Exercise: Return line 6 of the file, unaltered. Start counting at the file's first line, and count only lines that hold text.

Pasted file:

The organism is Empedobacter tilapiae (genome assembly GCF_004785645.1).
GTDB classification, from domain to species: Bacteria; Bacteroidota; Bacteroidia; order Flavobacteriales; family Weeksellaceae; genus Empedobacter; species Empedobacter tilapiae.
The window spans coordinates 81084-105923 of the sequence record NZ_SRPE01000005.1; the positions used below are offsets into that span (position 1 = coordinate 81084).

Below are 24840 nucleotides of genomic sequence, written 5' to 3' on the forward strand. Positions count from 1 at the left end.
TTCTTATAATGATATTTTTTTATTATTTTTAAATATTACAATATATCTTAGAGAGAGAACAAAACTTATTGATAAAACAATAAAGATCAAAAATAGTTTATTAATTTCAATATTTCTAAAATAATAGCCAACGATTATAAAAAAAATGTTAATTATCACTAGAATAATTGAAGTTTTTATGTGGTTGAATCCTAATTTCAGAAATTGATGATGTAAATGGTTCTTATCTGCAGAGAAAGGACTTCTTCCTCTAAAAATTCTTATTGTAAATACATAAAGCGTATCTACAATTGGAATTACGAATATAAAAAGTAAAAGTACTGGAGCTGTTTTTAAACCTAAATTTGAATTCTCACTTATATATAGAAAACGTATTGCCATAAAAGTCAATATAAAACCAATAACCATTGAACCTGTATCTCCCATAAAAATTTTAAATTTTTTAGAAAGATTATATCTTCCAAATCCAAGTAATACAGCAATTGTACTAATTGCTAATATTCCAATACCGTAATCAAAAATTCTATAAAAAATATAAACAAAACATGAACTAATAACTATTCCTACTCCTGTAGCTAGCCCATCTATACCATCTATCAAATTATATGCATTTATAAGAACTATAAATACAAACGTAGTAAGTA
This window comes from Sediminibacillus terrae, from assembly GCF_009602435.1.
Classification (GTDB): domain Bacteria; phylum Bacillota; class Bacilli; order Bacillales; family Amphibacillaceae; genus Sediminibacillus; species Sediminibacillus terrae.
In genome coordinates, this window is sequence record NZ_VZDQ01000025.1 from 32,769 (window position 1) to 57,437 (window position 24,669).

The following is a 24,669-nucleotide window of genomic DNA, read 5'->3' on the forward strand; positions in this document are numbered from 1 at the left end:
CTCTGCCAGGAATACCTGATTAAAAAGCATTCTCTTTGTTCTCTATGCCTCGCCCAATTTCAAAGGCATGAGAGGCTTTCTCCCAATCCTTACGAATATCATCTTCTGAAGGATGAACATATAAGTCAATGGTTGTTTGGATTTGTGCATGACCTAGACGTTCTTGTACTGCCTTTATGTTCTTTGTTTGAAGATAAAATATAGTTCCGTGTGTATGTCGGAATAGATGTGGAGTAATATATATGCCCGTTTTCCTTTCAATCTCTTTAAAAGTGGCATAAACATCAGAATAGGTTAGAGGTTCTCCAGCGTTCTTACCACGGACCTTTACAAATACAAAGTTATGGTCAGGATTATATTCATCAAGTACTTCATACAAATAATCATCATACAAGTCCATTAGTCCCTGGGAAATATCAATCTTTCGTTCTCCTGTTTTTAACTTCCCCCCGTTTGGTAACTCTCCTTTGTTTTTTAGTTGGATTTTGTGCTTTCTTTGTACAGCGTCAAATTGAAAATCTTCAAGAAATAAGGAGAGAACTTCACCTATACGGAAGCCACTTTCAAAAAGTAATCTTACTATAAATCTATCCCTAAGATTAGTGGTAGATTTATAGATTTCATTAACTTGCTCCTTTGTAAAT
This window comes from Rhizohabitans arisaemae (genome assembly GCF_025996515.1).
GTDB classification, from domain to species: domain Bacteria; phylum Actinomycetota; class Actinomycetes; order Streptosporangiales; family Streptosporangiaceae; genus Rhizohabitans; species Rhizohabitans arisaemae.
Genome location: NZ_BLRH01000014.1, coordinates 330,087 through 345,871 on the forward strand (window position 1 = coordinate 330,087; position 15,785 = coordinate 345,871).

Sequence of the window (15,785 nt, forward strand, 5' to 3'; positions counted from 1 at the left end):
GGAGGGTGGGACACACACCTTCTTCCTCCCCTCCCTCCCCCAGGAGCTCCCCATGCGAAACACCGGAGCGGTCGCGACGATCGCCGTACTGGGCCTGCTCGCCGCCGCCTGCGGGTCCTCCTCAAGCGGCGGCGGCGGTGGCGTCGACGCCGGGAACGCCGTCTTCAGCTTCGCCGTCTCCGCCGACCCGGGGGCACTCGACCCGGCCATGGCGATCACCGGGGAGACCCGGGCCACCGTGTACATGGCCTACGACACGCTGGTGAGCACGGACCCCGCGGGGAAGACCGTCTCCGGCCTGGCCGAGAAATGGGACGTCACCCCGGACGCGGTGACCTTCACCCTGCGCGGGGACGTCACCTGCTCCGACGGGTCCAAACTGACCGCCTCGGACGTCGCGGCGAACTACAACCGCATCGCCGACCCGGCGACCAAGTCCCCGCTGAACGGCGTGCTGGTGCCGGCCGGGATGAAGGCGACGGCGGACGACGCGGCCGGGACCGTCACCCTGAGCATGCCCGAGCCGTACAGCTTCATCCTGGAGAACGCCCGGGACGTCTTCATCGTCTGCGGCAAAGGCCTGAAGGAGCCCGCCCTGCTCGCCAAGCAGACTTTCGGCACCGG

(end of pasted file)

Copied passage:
This window comes from Sediminibacillus terrae, from assembly GCF_009602435.1.